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We accumulated a total of 266 camera-nights during our survey. Cameras were active at stations for 7 to 33 d, depending on location and availability of personnel to check and move cameras. We recorded 4 confirmed and 2 potential Kit Fox detections (all nocturnal) at 1 scent-station location, confirming the presence of [greater than or equal to] 1 individual (no single image contained >1 individual) (Fig. 2). Two additional images recorded at this same location were potential detections of Kit Fox, but each image lacked sufficient detail for positive identification. Surveys conducted by DeStefano (1990) and Keister (1994) detected Kit Fox in this area during the 1990s. The ability of Kit Fox to detect scent stations may have been affected by daily weather conditions during our study. Our study occurred during the driest and hottest season, whereas studies conducted by DeStefano (1990) and Keister (1994) occurred during fall to spring.

Though beyond the scope of our objectives, cameras recorded presence of other wildlife species, which included Badger (Taxidea taxus), Black-tailed Jackrabbit (Lepus californicus), Bobcat (Lynx rufus), Coyote (Canis latrans), kangaroo rat (Dipdomys spp.), Long-nosed Leopard Lizard (Gambelia wislizenii), Long-tailed Weasel (Mustela frenata), Mountain Cottontail (Sylvilagus nuttalii), Short-eared Owl (Asio flammeus), and White-tailed Antelope Squirrel (Ammospermophilus leucurus).

This is the 1st documented occurrence of Kit Fox in Oregon since 1994, a period of 18 y. Kit Foxes in Oregon are listed under the Oregon Endangered Species Act as threatened, but little effort toward their study has occurred since listing. We recommend more extensive survey efforts in the near future to assess characteristics of Kit Fox populations at their northernmost extent in southeastern Oregon (and adjacent areas) where more information is needed to implement conservation efforts. This could include similar studies designed to evaluate habitat-specific detection rates and occupancy over larger spatial extents. Collection of additional data could serve as a baseline for potential landscape-scale land-use changes, such as energy development.

Key words: Great Basin, Kit Fox, southeastern Oregon, Vulpes macrotis

Acknowledgments.--We thank D Vesely, D Smith, and A Whitelaw for providing independent confirmation of Kit Fox detection based on our digital images. We also thank D Immell and D Vesley for comments that improved an early draft of this manuscript. Support for this study came from the Oregon Department of Fish and Wildlife.

LITERATURE CITED

BAILEY V. 1936. The mammals and life zones of Oregon. Washington, DC: US Department of Agriculture, Bureau of Biological Survey. 416 p.

BENEDICT EM, FORBES RB. 1979. Kit Fox skulls in a southeastern Oregon cave. Murrelet 60:25-27.

CHAPPELL CB, CRAWFORD RC, BARRETT C, KAGAN J, JOHNSON DH, O'MEALY M, GREEN GA, FERGUSON HL, EDGE WD, GREDA EL, O'NEIL TA. 2001. Wildlife habitats: Descriptions, status, trends, and system dynamics. In: Johnson DH, O'Neil TA, editors. Wildlife habitat relationships in Oregon and Washington. Corvallis, OR: Oregon State University Press. p 22-114.

DESTEFANO S. 1990. Investigation of the status of Kit Foxes in southeastern Oregon. Technical Report #90-5-01. Portland, OR: Oregon Department of Fish and Wildlife. 47 p.

DESTEFANO S. 1992. Observations of Kit Foxes in southeastern Oregon. Northwestern Naturalist 73: 54-56.

DRAGOO JW, CHOATE JR, YATES TL, O'FARRELL TP. 1990. Evolutionary and taxonomic relationships among North American arid-land foxes. Journal of Mammalogy 71:318-332.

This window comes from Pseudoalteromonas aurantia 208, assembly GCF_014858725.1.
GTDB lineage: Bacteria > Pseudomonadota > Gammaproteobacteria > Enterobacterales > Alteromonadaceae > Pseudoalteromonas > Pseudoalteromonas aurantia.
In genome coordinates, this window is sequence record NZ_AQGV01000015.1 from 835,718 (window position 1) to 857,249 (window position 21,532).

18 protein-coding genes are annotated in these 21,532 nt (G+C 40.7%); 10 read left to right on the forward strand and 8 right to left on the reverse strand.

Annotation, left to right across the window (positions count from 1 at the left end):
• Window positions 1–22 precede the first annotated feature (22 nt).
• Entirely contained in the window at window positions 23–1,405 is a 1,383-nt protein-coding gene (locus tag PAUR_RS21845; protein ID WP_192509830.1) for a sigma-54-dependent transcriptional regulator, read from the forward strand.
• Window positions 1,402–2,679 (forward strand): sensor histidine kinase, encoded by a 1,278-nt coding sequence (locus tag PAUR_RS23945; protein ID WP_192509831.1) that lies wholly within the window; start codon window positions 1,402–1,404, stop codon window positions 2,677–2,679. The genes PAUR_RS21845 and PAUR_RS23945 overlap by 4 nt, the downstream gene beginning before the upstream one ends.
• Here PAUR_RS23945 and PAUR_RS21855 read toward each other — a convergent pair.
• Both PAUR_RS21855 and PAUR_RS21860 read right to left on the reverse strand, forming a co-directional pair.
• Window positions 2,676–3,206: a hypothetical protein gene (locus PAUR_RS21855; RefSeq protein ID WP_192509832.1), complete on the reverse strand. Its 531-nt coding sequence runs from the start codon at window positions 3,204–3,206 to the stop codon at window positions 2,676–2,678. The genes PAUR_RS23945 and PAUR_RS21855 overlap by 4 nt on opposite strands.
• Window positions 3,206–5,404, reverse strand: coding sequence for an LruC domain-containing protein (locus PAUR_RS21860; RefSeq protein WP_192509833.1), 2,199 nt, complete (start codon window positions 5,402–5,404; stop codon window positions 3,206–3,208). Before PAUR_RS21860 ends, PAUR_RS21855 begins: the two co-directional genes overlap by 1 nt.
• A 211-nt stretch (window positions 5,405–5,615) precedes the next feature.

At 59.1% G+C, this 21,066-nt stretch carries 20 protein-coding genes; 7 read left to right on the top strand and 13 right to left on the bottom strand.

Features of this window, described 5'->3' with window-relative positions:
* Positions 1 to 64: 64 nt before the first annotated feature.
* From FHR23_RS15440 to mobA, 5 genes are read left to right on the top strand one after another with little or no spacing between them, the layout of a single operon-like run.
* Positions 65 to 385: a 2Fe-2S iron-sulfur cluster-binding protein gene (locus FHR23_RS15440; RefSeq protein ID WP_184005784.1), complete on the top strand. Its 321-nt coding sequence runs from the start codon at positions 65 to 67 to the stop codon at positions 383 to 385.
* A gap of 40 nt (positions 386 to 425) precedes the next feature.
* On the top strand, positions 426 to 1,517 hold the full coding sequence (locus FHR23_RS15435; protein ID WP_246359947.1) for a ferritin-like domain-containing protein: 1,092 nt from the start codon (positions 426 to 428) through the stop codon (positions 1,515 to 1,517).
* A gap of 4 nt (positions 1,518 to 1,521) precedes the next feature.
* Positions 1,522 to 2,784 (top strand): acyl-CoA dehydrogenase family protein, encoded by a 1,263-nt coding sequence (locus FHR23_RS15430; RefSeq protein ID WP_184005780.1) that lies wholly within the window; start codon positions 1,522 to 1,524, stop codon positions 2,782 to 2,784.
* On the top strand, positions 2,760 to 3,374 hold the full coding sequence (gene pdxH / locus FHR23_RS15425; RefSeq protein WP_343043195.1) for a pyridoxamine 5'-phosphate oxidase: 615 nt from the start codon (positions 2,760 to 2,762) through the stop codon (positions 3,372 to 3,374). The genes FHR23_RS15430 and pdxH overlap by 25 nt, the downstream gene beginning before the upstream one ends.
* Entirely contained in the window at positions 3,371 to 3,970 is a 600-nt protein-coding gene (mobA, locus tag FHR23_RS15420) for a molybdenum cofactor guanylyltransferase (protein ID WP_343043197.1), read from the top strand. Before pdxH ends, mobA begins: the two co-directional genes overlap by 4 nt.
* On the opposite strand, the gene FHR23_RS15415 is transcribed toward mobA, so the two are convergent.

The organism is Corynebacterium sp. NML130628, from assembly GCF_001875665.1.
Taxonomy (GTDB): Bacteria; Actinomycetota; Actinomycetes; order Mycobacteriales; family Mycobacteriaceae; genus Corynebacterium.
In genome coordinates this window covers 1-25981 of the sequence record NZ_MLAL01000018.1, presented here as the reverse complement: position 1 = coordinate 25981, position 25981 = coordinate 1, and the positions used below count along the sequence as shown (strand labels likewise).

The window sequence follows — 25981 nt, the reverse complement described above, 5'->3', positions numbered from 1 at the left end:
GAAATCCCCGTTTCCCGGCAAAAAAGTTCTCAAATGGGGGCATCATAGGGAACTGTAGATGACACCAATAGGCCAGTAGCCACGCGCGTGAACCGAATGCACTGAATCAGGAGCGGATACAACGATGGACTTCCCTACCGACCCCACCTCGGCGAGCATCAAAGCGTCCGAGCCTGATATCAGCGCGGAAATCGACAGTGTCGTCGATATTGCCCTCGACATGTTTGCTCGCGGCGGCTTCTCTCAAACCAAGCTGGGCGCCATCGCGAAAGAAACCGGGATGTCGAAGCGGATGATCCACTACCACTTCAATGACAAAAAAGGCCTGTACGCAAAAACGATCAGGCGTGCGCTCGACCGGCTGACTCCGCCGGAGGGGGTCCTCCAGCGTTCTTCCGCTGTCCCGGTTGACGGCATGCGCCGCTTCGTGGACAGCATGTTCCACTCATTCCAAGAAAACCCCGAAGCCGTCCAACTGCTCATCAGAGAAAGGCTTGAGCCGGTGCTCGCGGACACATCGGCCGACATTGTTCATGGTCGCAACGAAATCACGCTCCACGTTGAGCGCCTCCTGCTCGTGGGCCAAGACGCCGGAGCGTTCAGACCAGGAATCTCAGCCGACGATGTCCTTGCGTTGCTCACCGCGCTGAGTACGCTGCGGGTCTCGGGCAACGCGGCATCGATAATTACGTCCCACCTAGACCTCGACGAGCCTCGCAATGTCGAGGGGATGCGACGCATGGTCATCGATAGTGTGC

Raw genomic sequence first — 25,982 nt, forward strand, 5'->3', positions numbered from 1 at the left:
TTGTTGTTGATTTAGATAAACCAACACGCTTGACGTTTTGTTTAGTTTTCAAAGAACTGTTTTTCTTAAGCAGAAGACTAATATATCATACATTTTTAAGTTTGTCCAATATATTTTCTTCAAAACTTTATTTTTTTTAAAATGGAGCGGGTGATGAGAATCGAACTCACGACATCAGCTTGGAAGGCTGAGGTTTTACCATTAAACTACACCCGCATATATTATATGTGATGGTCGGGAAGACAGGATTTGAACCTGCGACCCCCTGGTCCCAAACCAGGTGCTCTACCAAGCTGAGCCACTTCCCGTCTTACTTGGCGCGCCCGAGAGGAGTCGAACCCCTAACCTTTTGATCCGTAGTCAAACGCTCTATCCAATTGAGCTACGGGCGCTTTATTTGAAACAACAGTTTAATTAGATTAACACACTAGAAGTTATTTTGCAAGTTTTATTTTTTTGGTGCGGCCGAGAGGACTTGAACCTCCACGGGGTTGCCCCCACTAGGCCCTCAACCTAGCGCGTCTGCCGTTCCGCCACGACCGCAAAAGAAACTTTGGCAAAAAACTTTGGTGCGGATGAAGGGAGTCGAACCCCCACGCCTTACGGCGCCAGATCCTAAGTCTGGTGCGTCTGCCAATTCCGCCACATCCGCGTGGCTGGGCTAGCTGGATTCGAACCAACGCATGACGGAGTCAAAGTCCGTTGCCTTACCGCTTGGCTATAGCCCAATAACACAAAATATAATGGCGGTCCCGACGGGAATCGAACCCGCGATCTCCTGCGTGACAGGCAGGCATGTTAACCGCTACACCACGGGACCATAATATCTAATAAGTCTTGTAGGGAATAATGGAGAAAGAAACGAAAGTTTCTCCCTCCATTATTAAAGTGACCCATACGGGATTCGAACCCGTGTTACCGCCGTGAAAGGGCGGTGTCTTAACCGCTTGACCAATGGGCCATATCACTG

FUGATE R. 1939. Swift Fox den found. Murrelet 20:44.

HILLER TL. 2011. Oregon furbearer program report, 2010-2011. Oregon Department of Fish and Wildlife, Salem, OR. http://www.dfw.state.or.us/resources/hunting/small_game/docs/2011_furbearer_report. pdf. Accessed 14 August 2012.

KEISTER JR GP. 1994. The use of scent stations to survey Kit Fox in southeastern Oregon. Technical Report #94-5-03. Portland, OR: Oregon Department of Fish and Wildlife. 9 p.

KEISTER JR GP, IMMELL D. 1994. Continued investigations of Kit Fox in southeastern Oregon and evaluation of status. Technical Report #94-5-01. Portland, OR: Oregon Department of Fish and Wildlife. 66 p.

LAUGHLIN JM, COOPER AL. 1973. A range extension of the Kit Fox in Oregon. Murrelet 54:23.

MCGREW JC. 1979. Vulpes macrotis. Mammalian Species No. 123. American Society of Mammalogists, http://www.science.smith.edu/msi/. Accessed 14 August 2012.

MERCURE A, RALLS K, KOEPFLI KP, WAYNE RK. 1993. Genetic subdivisions among small canids: Mitochondrial DNA differentiation of swift, kit, and arctic foxes. Evolution 47:1313-1328.

NATIONAL CLIMATE DATA CENTER. 2013. Climate data online: Text & map search, Rome State Airport, OR US, daily GHCND. http://www.ncdc.noaa.gov/cdo-web/datasets/GHCND/stations/GHCND: USW00094107/detail. Accessed 25 January 2013.

NATURAL RESOURCES CONSERVATION SERVICE. 2006. Land resource regions and major land resource areas of the United States, the Caribbean, and the Pacific Basin. United States Department of Agriculture Handbook 296.

OLTERMAN JH, VERTS BJ. 1972. Endangered plants and animals of Oregon, IV. Mammals. Corvallis, OR: Agricultural Experiment Station, Oregon State University, Special Report 364. 47 p.

OREGON DEPARTMENT OF FISH AND WILDLIFE. 2006. The Oregon conservation strategy. Oregon Department of Fish and Wildlife, Salem, OR. http://www.dfw.state.or.us/conservationstrategy/read_thestrategy.asp. Accessed 14 August 2012.

WESTERN REGIONAL CLIMATE CENTER. 2012. Monthly tabular data, Whitehorse Ranch, Oregon (359290), 1981-2010 monthly climate summary, http://www.wrcc.dri.edu/cgi-bin/cliMAIN.pl?or9290. Accessed 14 August 2012.

Oregon Department of Fish and Wildlife, Malheur District, 3814 Clark Blvd, Ontario, OR 97914 (PJM); Oregon Department of Fish and Wildlife, Wildlife Division, 4034 Fairfield Industrial Drive, Salem, OR 97302 (TLH); timothy.l.hiller@state.or.us. Submitted 18 September 2012, accepted. Corresponding Editor: Denim Jochimsen.
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Title Annotation:GENERAL NOTES
Author:Milburn, Philip J.; Hiller, Tim L.
Publication:Northwestern Naturalist: A Journal of Vertebrate Biology
Article Type:Report
Geographic Code:1USA
Date:Sep 22, 2013
Words:1846